China's proposed climate change legislation will give the country more negotiating power in the upcoming international climate change treaty talks, and also make emissions control mandated by law, environmental experts say.
China is considering putting climate legislation on its legislative agenda, according to a draft resolution on climate change, which has been submitted to the Standing Committee of the National People's Congress (NPC).
"China will draw up new laws and regulations to provide a legal basis for combating climate change," said Wang Guangtao, director of the NPC's environment and resource protection committee.
The resolution shows good coordination between the government and legislative body in advance of the Copenhagen meeting, said Yang Fuqiang, director of global climate change solutions at environmental group WWF.
"Once the government signs the new treaty, the NPC will ratify it," he said.
More than 190 nations will meet in December in Copenhagen to negotiate a follow-up to the United Nations Kyoto Protocol, which sets binding targets for industrialized countries to reduce greenhouse gas emissions.
The United States is the only developed country that hasn't ratified the climate pact.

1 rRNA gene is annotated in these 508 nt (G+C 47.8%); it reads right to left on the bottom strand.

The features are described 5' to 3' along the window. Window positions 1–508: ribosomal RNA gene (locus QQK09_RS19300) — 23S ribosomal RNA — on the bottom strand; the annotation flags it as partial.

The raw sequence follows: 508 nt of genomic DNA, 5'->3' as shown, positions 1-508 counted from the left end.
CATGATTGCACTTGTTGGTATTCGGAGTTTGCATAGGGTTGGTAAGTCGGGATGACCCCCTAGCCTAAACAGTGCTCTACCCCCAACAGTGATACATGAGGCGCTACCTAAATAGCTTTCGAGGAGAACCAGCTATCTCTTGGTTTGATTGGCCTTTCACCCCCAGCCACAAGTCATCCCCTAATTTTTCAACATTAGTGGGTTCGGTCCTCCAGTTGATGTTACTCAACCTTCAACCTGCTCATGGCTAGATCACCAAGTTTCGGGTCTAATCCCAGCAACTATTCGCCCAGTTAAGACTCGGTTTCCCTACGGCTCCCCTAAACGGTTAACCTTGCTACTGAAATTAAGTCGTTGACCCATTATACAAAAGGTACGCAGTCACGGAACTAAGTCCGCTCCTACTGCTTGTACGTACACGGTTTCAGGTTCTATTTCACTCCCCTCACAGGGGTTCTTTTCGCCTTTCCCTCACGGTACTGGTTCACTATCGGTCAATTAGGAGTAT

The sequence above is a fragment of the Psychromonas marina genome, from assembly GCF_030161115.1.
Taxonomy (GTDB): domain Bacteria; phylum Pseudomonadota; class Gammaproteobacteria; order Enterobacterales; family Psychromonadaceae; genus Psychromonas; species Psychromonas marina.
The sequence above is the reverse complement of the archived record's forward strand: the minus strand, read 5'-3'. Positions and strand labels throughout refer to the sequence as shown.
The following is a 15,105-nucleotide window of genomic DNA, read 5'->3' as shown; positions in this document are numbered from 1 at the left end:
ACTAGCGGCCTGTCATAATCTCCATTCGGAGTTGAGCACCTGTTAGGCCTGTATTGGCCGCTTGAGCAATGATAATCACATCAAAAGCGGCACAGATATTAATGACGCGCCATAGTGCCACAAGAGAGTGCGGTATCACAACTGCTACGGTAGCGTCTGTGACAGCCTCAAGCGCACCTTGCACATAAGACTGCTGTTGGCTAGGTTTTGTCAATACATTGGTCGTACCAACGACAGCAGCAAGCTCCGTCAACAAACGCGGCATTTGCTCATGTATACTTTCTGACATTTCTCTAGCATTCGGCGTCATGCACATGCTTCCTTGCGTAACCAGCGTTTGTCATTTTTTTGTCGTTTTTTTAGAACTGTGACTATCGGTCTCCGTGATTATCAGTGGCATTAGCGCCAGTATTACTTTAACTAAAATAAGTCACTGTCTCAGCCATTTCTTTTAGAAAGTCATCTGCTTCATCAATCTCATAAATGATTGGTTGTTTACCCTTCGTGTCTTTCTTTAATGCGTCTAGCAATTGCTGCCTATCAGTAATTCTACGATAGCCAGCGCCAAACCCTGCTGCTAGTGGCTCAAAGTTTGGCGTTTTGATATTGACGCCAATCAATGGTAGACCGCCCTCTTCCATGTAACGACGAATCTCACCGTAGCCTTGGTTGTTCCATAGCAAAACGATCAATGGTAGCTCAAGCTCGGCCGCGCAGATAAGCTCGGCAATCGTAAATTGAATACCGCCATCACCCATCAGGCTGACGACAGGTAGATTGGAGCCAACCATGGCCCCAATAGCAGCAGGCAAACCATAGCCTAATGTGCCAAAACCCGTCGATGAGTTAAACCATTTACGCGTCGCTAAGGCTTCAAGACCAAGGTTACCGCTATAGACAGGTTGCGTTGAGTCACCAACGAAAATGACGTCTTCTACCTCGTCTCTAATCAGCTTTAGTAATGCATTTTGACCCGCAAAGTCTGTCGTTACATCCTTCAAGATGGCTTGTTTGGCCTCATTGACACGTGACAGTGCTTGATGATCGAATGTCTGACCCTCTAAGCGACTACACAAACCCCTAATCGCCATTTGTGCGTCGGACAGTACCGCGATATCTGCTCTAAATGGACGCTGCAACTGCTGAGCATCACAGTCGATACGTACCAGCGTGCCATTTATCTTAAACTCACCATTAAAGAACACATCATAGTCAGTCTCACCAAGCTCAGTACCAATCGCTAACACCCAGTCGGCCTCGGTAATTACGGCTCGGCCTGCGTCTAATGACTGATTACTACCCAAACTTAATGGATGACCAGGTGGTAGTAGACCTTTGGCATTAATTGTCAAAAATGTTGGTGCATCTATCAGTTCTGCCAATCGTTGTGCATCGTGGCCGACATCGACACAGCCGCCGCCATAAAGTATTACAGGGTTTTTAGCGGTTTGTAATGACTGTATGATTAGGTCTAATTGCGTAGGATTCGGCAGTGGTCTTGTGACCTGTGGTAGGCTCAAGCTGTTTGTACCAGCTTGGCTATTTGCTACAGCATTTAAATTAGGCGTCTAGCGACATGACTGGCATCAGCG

"The former US president signed the Kyoto Protocol back in 1997, but when the official delegation came back with the treaty, the Senate refused to ratify it," Yang said.
Also, once the proposed climate change laws are worked out, China will have "legally binding actions" to fight the illegal emissions, said Zhang Jianyu, China program head of the US-based Environmental Defense Fund.
"China already has a bunch of laws and regulations related to climate change and environmental protection, but the climate legislation will give the forces fighting global warming more legal power," Zhang said.
Existing laws and regulations related to climate change and environment protection - such as the Energy Saving Law, Renewable Energy Law, and the Circular Economy Promotion Law - should be revised to better combat global warming, according to the draft resolution, which is expected to be passed on Thursday.
The draft legislation also calls for the improvement of the country's ability to adapt to climate change, with monitoring and early warning systems. Also, the law urges preparation against extreme weather and climate disasters.
The country must intensify the development of agricultural infrastructure, promote agricultural restructuring, increase research and development on water-saving technologies, and strengthen monitoring and protection of coastal environments, it said.
The resolution says the country needs to speed up research, development and promotion of key technologies in energy efficiency, renewable energy, clean energy and low-carbon energy. It also calls for specific plans and policies to develop a "green economy" and a low-carbon economy, including increasing "green investment", and advocating "green consumption" and "green growth".
"We should make carbon reduction a new source of economic growth, and change the economic development model to maximize efficiency, lower energy consumption and minimize carbon discharges," the draft law says.
(China Daily August 26, 2009)